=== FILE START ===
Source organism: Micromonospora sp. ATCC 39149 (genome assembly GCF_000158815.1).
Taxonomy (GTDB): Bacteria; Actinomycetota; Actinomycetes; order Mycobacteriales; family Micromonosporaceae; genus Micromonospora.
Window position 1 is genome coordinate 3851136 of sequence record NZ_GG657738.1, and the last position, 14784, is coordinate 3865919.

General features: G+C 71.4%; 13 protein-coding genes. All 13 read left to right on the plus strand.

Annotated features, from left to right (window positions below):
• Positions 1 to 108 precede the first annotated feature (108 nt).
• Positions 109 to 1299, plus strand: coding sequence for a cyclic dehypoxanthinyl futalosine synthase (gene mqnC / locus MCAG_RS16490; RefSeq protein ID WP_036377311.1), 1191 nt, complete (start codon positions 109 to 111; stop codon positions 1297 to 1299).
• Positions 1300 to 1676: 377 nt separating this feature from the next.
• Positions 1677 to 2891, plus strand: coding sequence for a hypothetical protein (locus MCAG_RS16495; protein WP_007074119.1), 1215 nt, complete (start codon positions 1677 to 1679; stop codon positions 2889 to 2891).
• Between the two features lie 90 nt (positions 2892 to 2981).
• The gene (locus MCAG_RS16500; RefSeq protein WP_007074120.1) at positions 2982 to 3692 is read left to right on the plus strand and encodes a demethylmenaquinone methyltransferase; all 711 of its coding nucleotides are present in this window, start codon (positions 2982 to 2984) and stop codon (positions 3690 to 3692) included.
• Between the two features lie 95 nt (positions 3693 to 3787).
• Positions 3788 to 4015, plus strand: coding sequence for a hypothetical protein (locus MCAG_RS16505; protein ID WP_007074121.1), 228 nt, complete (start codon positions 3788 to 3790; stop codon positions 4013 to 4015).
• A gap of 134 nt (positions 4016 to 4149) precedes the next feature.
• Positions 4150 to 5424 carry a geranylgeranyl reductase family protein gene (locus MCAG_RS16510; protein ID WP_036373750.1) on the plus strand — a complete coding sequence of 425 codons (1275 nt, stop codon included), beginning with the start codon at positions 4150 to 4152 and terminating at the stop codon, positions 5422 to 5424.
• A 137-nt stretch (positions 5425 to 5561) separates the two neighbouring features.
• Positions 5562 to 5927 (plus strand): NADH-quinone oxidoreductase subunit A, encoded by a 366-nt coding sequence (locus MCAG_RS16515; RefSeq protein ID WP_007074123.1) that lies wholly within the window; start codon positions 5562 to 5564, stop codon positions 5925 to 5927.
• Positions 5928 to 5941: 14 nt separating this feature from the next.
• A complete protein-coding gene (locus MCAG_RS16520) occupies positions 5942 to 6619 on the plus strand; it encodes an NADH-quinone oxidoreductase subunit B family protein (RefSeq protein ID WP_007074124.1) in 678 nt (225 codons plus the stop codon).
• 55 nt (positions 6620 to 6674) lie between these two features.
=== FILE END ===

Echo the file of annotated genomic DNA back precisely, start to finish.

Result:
Source organism: Micromonospora sp. ATCC 39149 (genome assembly GCF_000158815.1).
Taxonomy (GTDB): Bacteria; Actinomycetota; Actinomycetes; order Mycobacteriales; family Micromonosporaceae; genus Micromonospora.
Window position 1 is genome coordinate 3851136 of sequence record NZ_GG657738.1, and the last position, 14784, is coordinate 3865919.

General features: G+C 71.4%; 13 protein-coding genes. All 13 read left to right on the plus strand.

Annotated features, from left to right (window positions below):
• Positions 1 to 108 precede the first annotated feature (108 nt).
• Positions 109 to 1299, plus strand: coding sequence for a cyclic dehypoxanthinyl futalosine synthase (gene mqnC / locus MCAG_RS16490; RefSeq protein ID WP_036377311.1), 1191 nt, complete (start codon positions 109 to 111; stop codon positions 1297 to 1299).
• Positions 1300 to 1676: 377 nt separating this feature from the next.
• Positions 1677 to 2891, plus strand: coding sequence for a hypothetical protein (locus MCAG_RS16495; protein WP_007074119.1), 1215 nt, complete (start codon positions 1677 to 1679; stop codon positions 2889 to 2891).
• Between the two features lie 90 nt (positions 2892 to 2981).
• The gene (locus MCAG_RS16500; RefSeq protein WP_007074120.1) at positions 2982 to 3692 is read left to right on the plus strand and encodes a demethylmenaquinone methyltransferase; all 711 of its coding nucleotides are present in this window, start codon (positions 2982 to 2984) and stop codon (positions 3690 to 3692) included.
• Between the two features lie 95 nt (positions 3693 to 3787).
• Positions 3788 to 4015, plus strand: coding sequence for a hypothetical protein (locus MCAG_RS16505; protein ID WP_007074121.1), 228 nt, complete (start codon positions 3788 to 3790; stop codon positions 4013 to 4015).
• A gap of 134 nt (positions 4016 to 4149) precedes the next feature.
• Positions 4150 to 5424 carry a geranylgeranyl reductase family protein gene (locus MCAG_RS16510; protein ID WP_036373750.1) on the plus strand — a complete coding sequence of 425 codons (1275 nt, stop codon included), beginning with the start codon at positions 4150 to 4152 and terminating at the stop codon, positions 5422 to 5424.
• A 137-nt stretch (positions 5425 to 5561) separates the two neighbouring features.
• Positions 5562 to 5927 (plus strand): NADH-quinone oxidoreductase subunit A, encoded by a 366-nt coding sequence (locus MCAG_RS16515; RefSeq protein ID WP_007074123.1) that lies wholly within the window; start codon positions 5562 to 5564, stop codon positions 5925 to 5927.
• Positions 5928 to 5941: 14 nt separating this feature from the next.
• A complete protein-coding gene (locus MCAG_RS16520) occupies positions 5942 to 6619 on the plus strand; it encodes an NADH-quinone oxidoreductase subunit B family protein (RefSeq protein ID WP_007074124.1) in 678 nt (225 codons plus the stop codon).
• 55 nt (positions 6620 to 6674) lie between these two features.